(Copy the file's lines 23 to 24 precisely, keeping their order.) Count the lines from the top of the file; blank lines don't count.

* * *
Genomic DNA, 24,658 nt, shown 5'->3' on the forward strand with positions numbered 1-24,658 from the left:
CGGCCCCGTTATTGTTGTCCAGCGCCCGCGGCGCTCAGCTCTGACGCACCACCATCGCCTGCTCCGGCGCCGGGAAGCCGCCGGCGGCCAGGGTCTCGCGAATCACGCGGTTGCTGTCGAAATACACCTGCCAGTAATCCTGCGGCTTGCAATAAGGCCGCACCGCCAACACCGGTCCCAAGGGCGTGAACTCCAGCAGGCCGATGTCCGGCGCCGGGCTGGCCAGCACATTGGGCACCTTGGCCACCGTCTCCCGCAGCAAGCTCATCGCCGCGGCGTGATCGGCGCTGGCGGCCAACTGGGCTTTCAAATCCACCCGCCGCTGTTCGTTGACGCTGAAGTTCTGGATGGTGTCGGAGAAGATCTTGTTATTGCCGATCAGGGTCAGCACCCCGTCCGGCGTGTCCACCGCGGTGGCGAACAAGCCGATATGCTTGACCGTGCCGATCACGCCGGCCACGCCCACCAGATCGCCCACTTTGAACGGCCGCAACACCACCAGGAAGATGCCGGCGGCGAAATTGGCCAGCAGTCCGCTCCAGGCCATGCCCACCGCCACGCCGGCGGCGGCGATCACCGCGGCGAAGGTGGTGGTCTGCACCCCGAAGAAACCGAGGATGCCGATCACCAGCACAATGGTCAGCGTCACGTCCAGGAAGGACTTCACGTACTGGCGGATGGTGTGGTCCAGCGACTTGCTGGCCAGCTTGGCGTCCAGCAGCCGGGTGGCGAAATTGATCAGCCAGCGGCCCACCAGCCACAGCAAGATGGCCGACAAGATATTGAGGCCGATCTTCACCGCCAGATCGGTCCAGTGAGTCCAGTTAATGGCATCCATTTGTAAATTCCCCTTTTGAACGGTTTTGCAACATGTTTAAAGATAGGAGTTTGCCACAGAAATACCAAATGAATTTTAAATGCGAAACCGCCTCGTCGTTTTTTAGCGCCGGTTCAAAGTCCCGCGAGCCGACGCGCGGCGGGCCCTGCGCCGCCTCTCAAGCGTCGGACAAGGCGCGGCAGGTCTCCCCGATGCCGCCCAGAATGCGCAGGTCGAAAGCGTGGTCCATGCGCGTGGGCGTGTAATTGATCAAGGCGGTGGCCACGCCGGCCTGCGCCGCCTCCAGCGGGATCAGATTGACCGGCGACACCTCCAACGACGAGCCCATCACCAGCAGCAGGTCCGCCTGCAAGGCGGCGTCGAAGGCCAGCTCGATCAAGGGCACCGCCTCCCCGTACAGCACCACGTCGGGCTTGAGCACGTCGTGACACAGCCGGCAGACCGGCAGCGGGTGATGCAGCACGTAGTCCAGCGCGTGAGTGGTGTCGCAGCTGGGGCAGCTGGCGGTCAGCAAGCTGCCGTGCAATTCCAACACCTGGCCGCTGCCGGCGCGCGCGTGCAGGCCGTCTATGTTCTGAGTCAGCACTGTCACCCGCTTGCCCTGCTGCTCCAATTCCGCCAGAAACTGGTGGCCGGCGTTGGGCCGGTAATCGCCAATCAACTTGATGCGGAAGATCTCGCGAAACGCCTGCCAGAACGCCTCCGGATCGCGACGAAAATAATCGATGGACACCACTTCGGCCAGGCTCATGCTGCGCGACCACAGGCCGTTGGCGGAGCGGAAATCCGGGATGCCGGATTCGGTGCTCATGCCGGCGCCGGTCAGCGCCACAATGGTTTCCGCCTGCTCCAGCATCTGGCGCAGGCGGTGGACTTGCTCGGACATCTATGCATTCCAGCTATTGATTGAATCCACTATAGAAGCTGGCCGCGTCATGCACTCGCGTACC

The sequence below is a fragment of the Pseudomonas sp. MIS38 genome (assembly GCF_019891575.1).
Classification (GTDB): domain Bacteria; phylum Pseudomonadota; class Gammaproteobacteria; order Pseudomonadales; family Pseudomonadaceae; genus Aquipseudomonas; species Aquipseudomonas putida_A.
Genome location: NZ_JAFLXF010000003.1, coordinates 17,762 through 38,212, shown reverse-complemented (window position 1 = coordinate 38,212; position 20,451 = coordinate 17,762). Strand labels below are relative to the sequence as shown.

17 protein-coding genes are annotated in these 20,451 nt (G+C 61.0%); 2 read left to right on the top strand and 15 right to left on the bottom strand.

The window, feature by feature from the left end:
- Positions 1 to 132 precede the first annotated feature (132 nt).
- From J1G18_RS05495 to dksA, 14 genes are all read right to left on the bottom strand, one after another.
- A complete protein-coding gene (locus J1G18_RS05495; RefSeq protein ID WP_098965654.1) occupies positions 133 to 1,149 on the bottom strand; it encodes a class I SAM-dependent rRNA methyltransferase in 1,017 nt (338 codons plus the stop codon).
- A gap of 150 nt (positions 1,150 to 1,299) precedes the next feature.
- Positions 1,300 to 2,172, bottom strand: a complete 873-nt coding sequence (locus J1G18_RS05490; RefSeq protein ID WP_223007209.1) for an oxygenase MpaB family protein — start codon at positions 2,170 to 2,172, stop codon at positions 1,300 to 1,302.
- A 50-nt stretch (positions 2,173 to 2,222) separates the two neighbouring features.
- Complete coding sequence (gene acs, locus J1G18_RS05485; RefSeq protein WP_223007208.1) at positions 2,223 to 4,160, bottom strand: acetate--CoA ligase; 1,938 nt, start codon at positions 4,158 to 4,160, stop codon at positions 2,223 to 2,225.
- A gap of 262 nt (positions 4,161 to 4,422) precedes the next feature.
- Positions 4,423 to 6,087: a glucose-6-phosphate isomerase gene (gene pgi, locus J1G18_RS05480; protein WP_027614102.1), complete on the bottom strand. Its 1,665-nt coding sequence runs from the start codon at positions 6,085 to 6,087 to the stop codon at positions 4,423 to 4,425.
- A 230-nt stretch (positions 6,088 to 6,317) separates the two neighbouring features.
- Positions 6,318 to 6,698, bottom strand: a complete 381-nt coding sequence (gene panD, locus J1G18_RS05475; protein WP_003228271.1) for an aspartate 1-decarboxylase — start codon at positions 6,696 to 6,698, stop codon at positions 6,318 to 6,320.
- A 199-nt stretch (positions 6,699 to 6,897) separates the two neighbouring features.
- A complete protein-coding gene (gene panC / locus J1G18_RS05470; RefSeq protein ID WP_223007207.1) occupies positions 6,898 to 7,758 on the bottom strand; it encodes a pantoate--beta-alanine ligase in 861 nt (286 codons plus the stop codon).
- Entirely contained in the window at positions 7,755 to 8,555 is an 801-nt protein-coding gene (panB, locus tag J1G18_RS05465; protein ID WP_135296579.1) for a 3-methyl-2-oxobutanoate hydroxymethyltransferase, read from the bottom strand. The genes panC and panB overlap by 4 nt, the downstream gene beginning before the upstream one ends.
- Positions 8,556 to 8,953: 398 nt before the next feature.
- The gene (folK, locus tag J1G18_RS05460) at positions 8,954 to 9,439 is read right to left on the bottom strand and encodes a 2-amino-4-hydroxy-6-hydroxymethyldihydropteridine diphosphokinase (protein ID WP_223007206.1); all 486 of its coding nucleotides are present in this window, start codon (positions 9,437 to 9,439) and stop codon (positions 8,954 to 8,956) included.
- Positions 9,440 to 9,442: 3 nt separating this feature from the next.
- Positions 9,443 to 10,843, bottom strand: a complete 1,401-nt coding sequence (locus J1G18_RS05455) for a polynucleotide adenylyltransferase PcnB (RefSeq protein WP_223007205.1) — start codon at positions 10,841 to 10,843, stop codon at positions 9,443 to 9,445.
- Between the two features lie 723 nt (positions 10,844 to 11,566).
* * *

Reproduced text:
- The gene (folK, locus tag J1G18_RS05460) at positions 8,954 to 9,439 is read right to left on the bottom strand and encodes a 2-amino-4-hydroxy-6-hydroxymethyldihydropteridine diphosphokinase (protein ID WP_223007206.1); all 486 of its coding nucleotides are present in this window, start codon (positions 9,437 to 9,439) and stop codon (positions 8,954 to 8,956) included.
- Positions 9,440 to 9,442: 3 nt separating this feature from the next.